:eeek: For a minute there I thought the candy was really chocolate covered potatoes! But chocolate and Cointreau sounds right. :D
 

Gregg Axley

I'll Lock Up
Messages
5,125
Location
Tennessee
Chocolate and taters?
Hmmm, better get stretch pants if you're going to eat that.
Although if you have one of those chocolate fountains, you'll experiment with anything just to play in the fountain. Which is why I don't have one. :)
 

Rudie

Call Me a Cab
Messages
2,050
Location
Berlin
If you you ever come to Belgium, check out some of the better chocolatiers. Belgian chocolatiers are world-famous and easily on a par with Spüngli from Switzerland.

Godiva ist best known I believe, but if you get a chance try Del Rey and Burie in Antwerp and Pierre Marcolini in Brussels. But beware! These come at a hefty price and you won't find it easy to go back to what you thought was chocolate but in fact is just cheap crap after finding out what real chocolate can be like.

http://www.marcolini.be/
http://www.delrey.be/
http://www.chocolatier-burie.be/
 

HepKitty

One Too Many
Messages
1,156
Location
Idaho
We did take a day trip from Koeln to Brussels a long time ago and of course we all bought chocolates from Godiva. I was going to save them for my family but found out there were no preservatives so we were forced to eat them on the train to Prague... amazing stuff!
 

Rudie

Call Me a Cab
Messages
2,050
Location
Berlin
Yes, they use fresh cream and everything. All ingredients are fresh and you have to eat the stuff within a weak.

I was told that the Godiva chocolates you can buy in other countries aren't of the same high quality as the ones freshly made for the Belgian market. Never tasted the former, though.
 

HepKitty

One Too Many
Messages
1,156
Location
Idaho
fresh from Belgium is definitely better! I was still about 2 weeks from home so gosh I couldn't let them go to waste :lol:

have another chocolate recipe

Coffee and Cookie Brownies

1 *16.5 to 18-oz. pkg. refrigerated sugar cookie dough
2 *eggs, lightly beaten
1 *19.5 oz. pkg. milk chocolate brownie mix
1/2 *cup cooking oil
1/3 *cup coffee liqueur or cooled strong coffee
1 *cup semisweet or bittersweet chocolate pieces

1. Preheat oven to 350F. Press sugar cookie dough into bottom of a
13x9x2-inch baking pan; set aside.

2. In a large bowl combine the eggs, brownie mix, cooking oil, and
coffee liqueur until just combined. Spread batter over sugar cookie
dough. Sprinkle with chocolate pieces.

3. Bake for 40 minutes or until edges are set. Cool in pan on a wire
rack. To serve, cut into bars. Makes 24 brownies.
 

Gregg Axley

I'll Lock Up
Messages
5,125
Location
Tennessee
Hepkitty I'm going to have to stop reading this thread! ;)
I agree it's best to eat chocolate when you have it, never know when it will go bad...
 

ToucanSam23

New in Town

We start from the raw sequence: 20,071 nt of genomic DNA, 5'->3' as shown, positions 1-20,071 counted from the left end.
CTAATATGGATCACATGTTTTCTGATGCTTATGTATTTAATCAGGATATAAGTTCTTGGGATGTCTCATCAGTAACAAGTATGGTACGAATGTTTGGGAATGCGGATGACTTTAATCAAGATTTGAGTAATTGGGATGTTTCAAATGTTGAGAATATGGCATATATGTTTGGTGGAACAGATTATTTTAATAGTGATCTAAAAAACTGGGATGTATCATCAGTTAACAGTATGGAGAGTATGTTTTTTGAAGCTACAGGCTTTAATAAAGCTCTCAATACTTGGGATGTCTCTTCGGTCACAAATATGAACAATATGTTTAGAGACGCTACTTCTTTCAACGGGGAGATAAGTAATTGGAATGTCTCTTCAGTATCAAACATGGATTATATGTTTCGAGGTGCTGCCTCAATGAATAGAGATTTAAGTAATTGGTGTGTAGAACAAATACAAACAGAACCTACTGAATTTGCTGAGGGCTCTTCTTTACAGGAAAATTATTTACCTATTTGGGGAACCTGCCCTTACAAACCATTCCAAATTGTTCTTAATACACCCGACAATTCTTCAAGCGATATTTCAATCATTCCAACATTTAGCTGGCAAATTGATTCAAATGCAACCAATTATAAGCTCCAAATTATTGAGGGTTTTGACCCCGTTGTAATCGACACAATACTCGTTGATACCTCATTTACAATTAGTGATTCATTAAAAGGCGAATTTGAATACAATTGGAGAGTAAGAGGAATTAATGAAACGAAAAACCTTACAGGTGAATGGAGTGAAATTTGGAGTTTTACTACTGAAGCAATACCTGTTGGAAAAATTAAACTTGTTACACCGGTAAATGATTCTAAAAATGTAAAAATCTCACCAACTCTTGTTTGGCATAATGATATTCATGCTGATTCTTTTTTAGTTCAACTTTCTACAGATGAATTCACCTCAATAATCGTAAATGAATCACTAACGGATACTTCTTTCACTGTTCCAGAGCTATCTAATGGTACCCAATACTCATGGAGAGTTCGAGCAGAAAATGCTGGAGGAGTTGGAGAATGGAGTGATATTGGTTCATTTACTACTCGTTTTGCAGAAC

Messages
36
Location
Toronto, Canada
10 pounder

Y'know I actually won one of those 10 pound chocolate bars Bruce posted on the first page back in the 3rd grade.
The squares them self were too big to eat. I think my whole family only managed to consume one square! We eventually had to through it out though...
:(
 

bil_maxx

One of the Regulars
Messages
161
Location
Ontario, Canada
Y'know I actually won one of those 10 pound chocolate bars Bruce posted on the first page back in the 3rd grade.
The squares them self were too big to eat. I think my whole family only managed to consume one square! We eventually had to through it out though...
:(

The great thing is you persevered and achieved your goal. You should be proud of yourself and your family.:eusa_clap
 

HepKitty

One Too Many
Messages
1,156
Location
Idaho
Y'know I actually won one of those 10 pound chocolate bars Bruce posted on the first page back in the 3rd grade.
The squares them self were too big to eat. I think my whole family only managed to consume one square! We eventually had to through it out though...
:(

Creativity time. Get a hammer! lol
 

HepKitty

One Too Many
Messages
1,156
Location
Idaho
from Most Loved Treats by Jean Pare'

this got rave reviews at the tkd picnic tonight. I cut the sugar by a few tablespoons in each layer and added more cocoa in the brownies and it turned out fine. also dumped some nutritional yeast into the brownie mix

Cherry Cream Cheese Brownies



Cheese layer:

8 oz cream cheese

2 large eggs

1 cup sugar

¼ cup all purpose flour

1 cup maraschino cherries, chopped



Brownie layer:

4 large eggs

2 cups sugar

1 ½ cup all purpose flour (I use whole wheat pastry)

1 cup almonds, chopped

¼ tsp salt

2 tsp almond extract

1 cup butter

½ cup cocoa powder, sifted



Chocolate coffee icing:

2 2/3 cups powdered sugar

2/3 cup cocoa, sifted

6 tbsp butter

3 tbsp strong hot coffee (or hot water)



Cheese layer: beat cream cheese and eggs in a bowl until smooth. Combine sugar and flour in a small bowl and add to cream cheese mixture, ¼ cup at a time and mix well. Stir in cherries and set aside



Brownie layer: beat eggs in a bowl until frothy. Add next four ingredients and stir.



Heat and stir butter and cocoa in a small heavy saucepan on lowest heat until smooth. Add to egg mixture and stir well. Spread about 2/3 into a greased 9”x13” pan. Spoon cheese mixture (about 1 tbsp at a time) over brownie mix. Top with remaining brownie mix. Will be patchy, can mix a little if you’d like. Bake at 350F for about 40 minutes, until edges pull away from pan and center is springy. Let cool on wire rack.



Chocolate coffee icing: beat all 4 ingredients until smooth, adding more coffee or powdered sugar as needed for spreading consistency. Spread over cooled brownies and cut brownies into squares
 

Steven180

One of the Regulars
Messages
269
Location
US
HepKitty you're killing us. If you keep it up you will get more marriage proposals than you can handle.

Something must be in the air, the Chocoholics thread in The Observation Bar is buzzing too...

Worth mentioning is a small chocolatier in Seattle called Sara's that specializes in a simple milk or dark chocolate square, caramel center, with few granules of sea salt on the top. Simple combinations provide the best pleasures.

Best to all,
M.
 

DavidJ

One of the Regulars
Messages
190
Location
Norman, Ok
Wow, Hep Kitty, I'm going to make it a goal to make all the recipes you've put on this thread.
Does anyone know any amazing fair trade chocolate brands?